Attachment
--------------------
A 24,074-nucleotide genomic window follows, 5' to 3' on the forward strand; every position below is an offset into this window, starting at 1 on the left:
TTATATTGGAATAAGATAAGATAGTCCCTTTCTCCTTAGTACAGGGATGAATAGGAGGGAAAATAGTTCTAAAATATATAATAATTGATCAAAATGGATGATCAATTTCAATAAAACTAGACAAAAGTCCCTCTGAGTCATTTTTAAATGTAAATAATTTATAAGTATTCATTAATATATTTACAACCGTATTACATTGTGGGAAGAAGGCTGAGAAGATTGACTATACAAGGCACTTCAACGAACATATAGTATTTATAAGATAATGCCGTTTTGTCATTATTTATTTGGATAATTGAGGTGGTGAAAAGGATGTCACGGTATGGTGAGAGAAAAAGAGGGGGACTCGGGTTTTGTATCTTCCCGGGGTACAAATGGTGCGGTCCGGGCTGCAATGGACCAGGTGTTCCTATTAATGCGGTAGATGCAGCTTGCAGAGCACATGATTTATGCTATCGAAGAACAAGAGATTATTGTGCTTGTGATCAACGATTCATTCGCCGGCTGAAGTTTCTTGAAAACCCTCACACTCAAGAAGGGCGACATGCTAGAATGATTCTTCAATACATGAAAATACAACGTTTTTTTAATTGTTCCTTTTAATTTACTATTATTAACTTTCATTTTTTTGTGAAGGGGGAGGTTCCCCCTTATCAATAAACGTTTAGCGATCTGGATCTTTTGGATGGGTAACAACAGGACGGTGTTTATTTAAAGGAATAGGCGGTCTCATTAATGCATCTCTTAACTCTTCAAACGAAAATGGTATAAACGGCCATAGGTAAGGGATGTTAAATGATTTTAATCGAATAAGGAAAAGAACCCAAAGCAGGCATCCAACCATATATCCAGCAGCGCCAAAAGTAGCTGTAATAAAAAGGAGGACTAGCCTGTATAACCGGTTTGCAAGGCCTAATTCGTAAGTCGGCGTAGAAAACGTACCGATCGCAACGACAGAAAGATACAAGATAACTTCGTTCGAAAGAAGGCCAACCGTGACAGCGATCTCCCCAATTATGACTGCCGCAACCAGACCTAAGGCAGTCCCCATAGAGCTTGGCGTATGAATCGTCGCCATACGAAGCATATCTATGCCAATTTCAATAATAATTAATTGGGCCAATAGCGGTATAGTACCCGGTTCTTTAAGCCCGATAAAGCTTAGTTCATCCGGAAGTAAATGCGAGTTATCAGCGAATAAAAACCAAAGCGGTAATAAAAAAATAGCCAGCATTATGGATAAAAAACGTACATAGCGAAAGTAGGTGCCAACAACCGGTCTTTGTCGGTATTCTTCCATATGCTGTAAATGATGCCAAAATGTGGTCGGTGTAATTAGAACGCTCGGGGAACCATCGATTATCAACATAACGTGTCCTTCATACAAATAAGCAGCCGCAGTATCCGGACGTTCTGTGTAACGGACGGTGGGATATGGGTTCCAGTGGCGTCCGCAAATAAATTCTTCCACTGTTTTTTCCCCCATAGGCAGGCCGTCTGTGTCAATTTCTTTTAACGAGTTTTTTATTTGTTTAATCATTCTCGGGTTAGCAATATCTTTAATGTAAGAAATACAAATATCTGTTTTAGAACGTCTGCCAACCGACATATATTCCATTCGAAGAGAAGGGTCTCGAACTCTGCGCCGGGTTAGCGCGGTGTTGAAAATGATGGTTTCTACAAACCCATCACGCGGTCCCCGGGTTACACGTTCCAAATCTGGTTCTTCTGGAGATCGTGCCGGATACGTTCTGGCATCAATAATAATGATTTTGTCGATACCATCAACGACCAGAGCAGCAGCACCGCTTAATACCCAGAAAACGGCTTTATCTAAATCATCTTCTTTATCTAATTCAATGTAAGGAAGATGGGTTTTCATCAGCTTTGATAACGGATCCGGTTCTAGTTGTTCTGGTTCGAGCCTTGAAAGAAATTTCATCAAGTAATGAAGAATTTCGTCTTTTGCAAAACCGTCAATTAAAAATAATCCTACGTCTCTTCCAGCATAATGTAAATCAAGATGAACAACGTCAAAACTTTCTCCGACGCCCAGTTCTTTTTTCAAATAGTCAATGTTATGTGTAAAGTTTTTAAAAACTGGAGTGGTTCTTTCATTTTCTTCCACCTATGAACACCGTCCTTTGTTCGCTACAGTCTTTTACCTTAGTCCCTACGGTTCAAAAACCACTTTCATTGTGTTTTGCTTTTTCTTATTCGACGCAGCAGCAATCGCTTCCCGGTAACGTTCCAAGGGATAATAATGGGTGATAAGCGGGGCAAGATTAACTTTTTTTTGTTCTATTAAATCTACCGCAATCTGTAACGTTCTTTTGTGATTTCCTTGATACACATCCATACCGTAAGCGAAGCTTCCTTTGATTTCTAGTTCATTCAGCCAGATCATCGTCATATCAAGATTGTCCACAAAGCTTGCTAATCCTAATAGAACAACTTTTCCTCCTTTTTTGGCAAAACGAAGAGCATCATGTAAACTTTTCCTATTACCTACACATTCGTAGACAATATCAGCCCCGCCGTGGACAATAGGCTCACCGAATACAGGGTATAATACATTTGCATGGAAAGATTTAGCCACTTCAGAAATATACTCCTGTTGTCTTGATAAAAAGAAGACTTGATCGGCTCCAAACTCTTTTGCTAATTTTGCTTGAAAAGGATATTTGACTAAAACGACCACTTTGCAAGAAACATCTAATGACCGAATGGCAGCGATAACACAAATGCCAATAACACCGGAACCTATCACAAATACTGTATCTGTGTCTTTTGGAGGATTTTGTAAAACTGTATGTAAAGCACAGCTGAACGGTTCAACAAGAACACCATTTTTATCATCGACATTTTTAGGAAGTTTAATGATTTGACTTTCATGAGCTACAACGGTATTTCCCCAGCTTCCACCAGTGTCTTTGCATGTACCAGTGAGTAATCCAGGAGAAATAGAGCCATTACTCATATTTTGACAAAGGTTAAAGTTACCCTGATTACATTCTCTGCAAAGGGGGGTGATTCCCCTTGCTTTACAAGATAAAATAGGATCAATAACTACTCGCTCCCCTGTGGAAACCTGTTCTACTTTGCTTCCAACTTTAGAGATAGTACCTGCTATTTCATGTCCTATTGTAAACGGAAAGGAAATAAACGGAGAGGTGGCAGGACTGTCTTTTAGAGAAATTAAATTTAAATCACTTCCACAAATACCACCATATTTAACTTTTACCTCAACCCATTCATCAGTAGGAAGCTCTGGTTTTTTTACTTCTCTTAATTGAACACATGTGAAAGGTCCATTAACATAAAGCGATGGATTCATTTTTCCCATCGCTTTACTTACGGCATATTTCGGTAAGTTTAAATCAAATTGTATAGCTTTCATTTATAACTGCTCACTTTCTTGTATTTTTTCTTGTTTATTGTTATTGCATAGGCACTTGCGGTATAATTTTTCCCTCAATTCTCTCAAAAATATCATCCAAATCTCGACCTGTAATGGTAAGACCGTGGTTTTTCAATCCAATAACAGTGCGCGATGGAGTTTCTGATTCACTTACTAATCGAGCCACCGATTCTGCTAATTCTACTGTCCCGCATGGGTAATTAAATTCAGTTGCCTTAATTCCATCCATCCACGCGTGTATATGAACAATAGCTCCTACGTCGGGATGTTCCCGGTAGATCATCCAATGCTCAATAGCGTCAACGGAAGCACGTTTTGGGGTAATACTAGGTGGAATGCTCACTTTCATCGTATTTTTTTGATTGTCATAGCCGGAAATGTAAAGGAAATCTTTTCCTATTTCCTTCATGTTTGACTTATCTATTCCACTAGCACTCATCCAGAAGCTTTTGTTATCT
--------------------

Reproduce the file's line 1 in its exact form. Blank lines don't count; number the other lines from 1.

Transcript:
A 24,074-nucleotide genomic window follows, 5' to 3' on the forward strand; every position below is an offset into this window, starting at 1 on the left: